Eleven courses (thirty-eight to forty-four semester hours) are required for the major in African American studies, which includes four to eight semester hours in an internship during the spring semester of the major’s senior year. Emphasizing the rich traditions of African Americans in the humanities and the social sciences, the major is divided into the following interrelated sectors:
Prerequisites: AAS 100, Introduction to African American Studies, is a required course for African American studies majors and minors and should be taken prior to enrolling in other AAS courses.
(1) Introduction to the field (AAS 100): introduces the major disciplines and topics that make up African American studies and provides orientation to faculty, institutional, and community resources, and a foundation for subsequent course work and a research project in the field. AAS 100 is a required course for African American studies majors and minors and should be taken prior to enrolling in other AAS courses.
(2) Areas of study: Africa and the diaspora (two courses required, with one focusing upon continental Africa); expressive arts and culture (three courses required); and identities, ideologies, and institutions (three courses required).
(3) Senior seminar (African American Studies 490): multidisciplinary in nature, the readings of the senior seminar reflect the centrality of the historical and cultural contributions of African Americans to American history and culture.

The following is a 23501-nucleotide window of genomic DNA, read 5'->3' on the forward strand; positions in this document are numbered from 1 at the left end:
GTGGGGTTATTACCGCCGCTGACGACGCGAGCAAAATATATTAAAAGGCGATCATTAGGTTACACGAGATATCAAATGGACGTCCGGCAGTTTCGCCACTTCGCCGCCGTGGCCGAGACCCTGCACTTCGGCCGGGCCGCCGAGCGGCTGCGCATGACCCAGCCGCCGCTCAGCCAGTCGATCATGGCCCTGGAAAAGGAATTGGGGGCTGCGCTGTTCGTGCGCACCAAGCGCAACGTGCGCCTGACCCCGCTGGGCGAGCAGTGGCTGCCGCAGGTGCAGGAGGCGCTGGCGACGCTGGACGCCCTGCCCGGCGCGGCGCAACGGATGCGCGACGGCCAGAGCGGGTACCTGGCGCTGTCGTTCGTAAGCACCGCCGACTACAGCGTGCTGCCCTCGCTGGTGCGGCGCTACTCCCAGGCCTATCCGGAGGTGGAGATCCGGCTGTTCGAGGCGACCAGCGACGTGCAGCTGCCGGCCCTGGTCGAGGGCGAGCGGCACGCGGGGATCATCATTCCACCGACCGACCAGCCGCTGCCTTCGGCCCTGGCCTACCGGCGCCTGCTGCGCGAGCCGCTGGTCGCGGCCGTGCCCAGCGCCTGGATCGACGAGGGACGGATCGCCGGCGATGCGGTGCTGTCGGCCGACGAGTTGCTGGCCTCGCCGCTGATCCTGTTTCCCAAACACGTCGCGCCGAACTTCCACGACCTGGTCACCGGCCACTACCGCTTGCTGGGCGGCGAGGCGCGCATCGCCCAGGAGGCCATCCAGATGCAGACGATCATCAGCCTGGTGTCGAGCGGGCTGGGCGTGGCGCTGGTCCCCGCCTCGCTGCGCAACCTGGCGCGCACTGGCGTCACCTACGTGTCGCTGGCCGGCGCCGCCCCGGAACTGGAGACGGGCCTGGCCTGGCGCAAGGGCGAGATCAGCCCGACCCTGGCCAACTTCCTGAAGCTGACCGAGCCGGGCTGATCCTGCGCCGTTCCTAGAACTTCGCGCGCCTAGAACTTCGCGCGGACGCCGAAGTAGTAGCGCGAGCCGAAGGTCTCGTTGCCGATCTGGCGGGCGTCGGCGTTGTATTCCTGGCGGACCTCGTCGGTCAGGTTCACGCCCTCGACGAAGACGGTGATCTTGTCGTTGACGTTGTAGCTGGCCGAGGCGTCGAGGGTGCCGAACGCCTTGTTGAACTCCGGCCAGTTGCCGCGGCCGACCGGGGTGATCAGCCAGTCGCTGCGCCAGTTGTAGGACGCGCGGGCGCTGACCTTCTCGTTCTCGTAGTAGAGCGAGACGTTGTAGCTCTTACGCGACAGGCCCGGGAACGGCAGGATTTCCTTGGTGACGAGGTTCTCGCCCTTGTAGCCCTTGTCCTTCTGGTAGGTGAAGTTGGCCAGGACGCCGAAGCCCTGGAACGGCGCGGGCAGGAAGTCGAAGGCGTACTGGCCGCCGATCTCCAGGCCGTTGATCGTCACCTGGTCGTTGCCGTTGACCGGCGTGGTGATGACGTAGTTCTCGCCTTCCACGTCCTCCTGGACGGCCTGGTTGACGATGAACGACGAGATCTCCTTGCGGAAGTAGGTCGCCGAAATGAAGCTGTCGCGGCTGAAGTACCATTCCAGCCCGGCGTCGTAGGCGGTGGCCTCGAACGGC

(4) Internship (African American Studies 496): the internship program encourages majors to become participants rather than simply recipients of the educational process. Majors are assigned to an internship in the fall, and they are enrolled in an internship the spring of their senior year. Majors may earn a maximum of eight credit hours during the period of the internship. Opportunities for internships exist with a number of public and private institutions whose focus is upon African American life and history. These institutions include The Atlanta Project of The Carter Center and the Martin Luther King Jr. Center for Nonviolent Social Change. Permission of the director is required.
(5) Contributing courses (one elective): This organizational scheme is designed to provide students with both structure and flexibility, as well as a coherent conceptual framework within which to study African American– and Africandiaspora history and culture.